There are two main ways to get fluoride to the teeth. It can be applied topically to the surfaces of the teeth or reach the inside of a tooth through its blood supply.

Toothpastes, anticavity mouthwash, and fluoride varnish treatment are common topical fluoride products. There are also concentrated gels and pastes available with a prescription for people with high mineral needs, very sensitive teeth, and certain medical conditions.

People getting treatment for cancer, especially if it involves radiation, need to ask their dentist about fluoride trays. People with a history of eating disorders can also benefit from prescription strength fluoride to use at home.

What About Fluoride in the Water?

Fluoride in water is the main way we help people get enough of the mineral to the blood supply of their teeth. It’s especially effective while the teeth are forming, which is why we have very specific recommendations for how much fluoride babies and children should get.

Many counties in Florida add it to the water supply, so tap water is usually a good source. If you’re on a well, it’s not a bad idea to have your groundwater tested for fluoride to see if you need a supplement, or if your water has too much fluoride.

For families without access to fluoridated tap water, talk to your pediatrician about whether your kids need nursery water or fluoride drops.

4. What Other Benefits Does Fluoride Have?

Besides protecting the teeth against decay and acid damage, fluoride decreases tooth sensitivity. Many people don’t know what causes tooth sensitivity.

Triggers for tooth sensitivity can be anything from temperature changes (like biting into a popsicle or taking a sip of ice water) to pressure to changes in pH from eating sugary or acidic foods. No matter what your specific tooth sensitivity triggers are, the root cause is frequently related to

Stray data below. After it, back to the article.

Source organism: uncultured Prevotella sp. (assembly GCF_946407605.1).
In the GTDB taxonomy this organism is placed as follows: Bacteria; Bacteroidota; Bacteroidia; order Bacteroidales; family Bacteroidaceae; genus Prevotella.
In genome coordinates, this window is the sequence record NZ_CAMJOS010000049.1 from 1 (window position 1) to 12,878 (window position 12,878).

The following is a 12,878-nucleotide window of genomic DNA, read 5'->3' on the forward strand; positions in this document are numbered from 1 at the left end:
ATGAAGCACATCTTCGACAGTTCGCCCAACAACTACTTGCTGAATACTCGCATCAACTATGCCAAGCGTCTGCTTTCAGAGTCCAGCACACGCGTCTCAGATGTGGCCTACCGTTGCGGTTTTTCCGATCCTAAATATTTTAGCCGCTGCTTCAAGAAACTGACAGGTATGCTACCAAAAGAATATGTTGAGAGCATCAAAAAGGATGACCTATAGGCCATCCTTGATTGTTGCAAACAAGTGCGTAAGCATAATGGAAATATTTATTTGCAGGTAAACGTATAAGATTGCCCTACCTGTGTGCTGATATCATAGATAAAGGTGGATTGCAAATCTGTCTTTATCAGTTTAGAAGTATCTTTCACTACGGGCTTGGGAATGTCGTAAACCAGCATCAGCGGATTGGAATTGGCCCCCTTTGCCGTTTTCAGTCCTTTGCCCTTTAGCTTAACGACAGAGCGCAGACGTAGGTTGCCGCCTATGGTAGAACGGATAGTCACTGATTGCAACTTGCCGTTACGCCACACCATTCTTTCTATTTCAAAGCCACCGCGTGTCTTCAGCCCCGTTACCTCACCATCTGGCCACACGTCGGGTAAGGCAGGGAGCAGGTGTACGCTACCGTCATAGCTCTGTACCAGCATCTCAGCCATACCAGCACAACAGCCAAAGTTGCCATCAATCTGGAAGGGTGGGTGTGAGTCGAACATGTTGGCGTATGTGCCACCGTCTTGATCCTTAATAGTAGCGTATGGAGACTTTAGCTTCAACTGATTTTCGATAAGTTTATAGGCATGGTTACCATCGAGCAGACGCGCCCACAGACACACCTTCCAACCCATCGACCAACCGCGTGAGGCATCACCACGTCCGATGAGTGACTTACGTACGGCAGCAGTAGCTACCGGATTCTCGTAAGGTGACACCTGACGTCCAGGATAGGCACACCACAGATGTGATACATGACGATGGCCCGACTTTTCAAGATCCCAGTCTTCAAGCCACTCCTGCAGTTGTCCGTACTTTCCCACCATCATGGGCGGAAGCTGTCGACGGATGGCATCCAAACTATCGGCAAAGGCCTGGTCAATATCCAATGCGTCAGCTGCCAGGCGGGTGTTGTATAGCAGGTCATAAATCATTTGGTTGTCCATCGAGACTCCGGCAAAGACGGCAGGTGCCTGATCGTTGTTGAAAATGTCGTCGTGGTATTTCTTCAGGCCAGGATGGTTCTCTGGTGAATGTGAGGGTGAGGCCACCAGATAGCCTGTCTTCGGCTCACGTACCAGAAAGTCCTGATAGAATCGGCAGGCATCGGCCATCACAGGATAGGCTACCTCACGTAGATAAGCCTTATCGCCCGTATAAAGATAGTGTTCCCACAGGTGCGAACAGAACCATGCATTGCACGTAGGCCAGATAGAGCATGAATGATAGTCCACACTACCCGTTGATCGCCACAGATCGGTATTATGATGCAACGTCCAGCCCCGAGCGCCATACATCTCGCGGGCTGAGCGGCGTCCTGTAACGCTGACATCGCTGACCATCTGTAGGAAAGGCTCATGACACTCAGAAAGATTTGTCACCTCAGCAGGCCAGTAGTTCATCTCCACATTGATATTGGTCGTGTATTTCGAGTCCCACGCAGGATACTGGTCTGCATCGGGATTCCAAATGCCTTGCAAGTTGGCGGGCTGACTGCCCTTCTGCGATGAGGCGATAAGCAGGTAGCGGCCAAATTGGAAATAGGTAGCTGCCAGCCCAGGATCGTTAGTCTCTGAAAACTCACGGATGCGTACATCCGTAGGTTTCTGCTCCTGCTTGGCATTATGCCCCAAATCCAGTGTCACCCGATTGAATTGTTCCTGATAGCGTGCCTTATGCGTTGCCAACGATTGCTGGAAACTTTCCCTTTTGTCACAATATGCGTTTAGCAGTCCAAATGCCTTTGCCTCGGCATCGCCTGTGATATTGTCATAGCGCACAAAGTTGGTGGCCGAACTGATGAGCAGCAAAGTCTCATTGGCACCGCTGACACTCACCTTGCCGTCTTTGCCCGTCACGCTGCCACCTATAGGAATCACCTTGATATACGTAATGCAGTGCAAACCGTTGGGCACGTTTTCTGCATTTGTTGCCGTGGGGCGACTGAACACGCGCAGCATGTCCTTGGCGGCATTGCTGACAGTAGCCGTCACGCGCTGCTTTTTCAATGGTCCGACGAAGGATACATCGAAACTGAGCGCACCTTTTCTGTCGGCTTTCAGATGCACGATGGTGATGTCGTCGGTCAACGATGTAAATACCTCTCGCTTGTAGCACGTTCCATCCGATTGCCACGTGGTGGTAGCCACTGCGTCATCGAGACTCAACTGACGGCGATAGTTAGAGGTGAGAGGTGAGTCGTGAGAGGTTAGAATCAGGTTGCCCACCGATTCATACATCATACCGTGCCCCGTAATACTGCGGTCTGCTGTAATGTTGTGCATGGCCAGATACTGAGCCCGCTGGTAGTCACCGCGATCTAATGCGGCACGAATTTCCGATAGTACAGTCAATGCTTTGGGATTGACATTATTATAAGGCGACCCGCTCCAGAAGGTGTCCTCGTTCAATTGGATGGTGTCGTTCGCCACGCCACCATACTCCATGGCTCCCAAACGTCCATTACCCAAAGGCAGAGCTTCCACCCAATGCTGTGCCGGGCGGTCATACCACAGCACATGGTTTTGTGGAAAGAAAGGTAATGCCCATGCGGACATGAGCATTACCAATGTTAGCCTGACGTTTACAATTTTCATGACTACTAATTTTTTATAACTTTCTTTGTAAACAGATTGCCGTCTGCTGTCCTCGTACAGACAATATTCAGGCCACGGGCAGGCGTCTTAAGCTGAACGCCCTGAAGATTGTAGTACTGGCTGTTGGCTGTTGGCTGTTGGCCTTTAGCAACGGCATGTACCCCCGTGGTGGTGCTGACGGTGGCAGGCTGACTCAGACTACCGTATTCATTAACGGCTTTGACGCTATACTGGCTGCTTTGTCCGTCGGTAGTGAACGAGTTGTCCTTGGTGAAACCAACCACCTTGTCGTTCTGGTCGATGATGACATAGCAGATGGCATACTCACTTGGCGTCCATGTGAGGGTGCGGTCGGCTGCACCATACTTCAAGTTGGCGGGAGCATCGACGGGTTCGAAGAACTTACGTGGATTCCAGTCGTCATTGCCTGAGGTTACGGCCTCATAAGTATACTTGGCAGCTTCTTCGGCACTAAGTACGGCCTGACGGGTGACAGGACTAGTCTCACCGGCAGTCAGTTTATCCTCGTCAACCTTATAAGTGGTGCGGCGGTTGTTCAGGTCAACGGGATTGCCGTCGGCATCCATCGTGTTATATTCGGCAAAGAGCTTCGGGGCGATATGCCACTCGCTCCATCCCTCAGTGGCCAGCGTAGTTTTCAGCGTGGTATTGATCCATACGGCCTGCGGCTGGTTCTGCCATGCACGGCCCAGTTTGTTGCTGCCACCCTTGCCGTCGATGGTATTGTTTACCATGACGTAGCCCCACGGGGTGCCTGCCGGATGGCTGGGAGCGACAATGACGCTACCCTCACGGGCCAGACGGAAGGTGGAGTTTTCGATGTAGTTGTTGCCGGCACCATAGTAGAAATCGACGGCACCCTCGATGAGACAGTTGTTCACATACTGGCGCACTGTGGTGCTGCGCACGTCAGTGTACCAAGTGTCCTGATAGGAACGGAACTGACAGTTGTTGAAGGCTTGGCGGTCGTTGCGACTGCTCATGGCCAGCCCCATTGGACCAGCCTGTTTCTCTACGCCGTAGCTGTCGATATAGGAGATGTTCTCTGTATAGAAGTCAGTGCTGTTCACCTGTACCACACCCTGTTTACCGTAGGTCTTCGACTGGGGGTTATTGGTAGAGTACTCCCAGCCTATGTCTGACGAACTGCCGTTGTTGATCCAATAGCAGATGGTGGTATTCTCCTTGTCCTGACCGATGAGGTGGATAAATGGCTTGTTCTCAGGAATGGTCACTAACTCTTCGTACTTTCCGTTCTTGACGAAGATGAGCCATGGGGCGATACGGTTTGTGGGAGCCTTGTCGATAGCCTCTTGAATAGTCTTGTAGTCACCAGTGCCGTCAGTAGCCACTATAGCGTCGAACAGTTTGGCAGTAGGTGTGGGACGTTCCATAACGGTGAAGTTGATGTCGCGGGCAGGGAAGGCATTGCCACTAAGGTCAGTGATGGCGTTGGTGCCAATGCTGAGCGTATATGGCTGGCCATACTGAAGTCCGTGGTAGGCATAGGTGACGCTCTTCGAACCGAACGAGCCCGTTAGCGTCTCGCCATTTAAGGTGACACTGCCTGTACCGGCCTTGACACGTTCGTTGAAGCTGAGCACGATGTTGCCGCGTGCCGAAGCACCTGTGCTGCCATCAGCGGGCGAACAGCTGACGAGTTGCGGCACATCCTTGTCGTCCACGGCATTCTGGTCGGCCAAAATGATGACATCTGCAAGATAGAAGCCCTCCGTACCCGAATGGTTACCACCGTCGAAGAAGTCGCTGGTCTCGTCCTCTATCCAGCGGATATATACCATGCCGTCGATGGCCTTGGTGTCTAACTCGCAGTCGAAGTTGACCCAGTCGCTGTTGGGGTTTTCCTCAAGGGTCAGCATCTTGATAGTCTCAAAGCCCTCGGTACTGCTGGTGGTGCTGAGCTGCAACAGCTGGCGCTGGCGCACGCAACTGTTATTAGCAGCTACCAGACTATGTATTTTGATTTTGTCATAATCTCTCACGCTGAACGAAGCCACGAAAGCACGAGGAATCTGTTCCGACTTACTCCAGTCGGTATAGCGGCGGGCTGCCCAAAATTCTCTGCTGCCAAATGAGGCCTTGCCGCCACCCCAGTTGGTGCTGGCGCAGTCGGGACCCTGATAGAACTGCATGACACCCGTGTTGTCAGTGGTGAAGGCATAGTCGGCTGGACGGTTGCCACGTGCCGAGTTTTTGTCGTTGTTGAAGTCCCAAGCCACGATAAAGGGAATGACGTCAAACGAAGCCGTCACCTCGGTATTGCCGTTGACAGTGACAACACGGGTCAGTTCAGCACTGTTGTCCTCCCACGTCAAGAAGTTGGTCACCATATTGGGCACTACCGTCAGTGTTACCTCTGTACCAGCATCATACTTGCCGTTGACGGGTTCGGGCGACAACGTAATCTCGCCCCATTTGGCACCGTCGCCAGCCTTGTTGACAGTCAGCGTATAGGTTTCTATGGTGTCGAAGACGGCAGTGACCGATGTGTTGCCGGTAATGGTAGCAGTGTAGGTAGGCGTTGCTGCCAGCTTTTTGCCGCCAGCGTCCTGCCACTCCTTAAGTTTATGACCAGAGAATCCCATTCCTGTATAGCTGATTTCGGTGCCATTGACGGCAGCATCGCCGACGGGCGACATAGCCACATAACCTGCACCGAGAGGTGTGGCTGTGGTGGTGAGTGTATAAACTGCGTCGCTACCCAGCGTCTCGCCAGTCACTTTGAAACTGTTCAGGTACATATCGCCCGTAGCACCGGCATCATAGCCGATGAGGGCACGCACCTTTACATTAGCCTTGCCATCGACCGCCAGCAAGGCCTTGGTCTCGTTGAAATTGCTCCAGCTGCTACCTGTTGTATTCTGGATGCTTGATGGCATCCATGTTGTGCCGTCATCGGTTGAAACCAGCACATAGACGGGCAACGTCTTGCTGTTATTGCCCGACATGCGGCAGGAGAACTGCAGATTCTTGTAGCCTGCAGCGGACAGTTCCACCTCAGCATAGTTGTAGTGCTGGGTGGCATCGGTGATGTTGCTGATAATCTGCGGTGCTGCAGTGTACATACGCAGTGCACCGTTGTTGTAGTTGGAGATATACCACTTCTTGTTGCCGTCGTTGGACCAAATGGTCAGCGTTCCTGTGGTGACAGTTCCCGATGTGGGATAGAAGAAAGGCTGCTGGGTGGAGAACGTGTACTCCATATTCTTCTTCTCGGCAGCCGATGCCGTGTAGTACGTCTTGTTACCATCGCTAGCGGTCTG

5. Is Fluoride Just for Baby Teeth?

Absolutely not! Because of its affinity for the crystalline structure of enamel, fluoride works just as well to prevent cavities in adult teeth. The impression that fluoride is for baby teeth probably comes from the emphasis of treating baby teeth with fluoride because they’re so much more susceptible to decay.

Baby teeth tend to get more cavities than adult teeth, and those cavities can progress faster because the enamel in baby teeth is very thin. It can also be hard to remove plaque effectively from children’s teeth, meaning there may be more plaque and food debris to cause cavities.

There is some extra benefit to consuming fluoride in water while the teeth are still developing, as fluoride passed into the teeth through the blood supply can become part of the tooth structure and strengthen it before it even erupts into the mouth.

However, topical fluoride works just as well for adult teeth as for baby teeth and should be a key part of any good home care routine. Professional treatments like fluoride varnish for adults can give you an extra leg up against tooth decay.

Fluoride Is Essential Preventative Dental Healthcare!

At Lake Baldwin Dental, our mission is to help you enjoy better dental health. Prevention is the key to a lifetime of strong, healthy teeth and fluoride can be an easy, inexpensive way to keep your enamel strong, your sensitivity under control, and your smile sparkling.

Ask us about topical fluoride varnish treatment at your next dental cleaning in Baldwin Park, FL! Keep smiling, Orlando!

fluoride varnish treatment
A fluoride varnish treatment at your regular cleaning is great preventative dental care!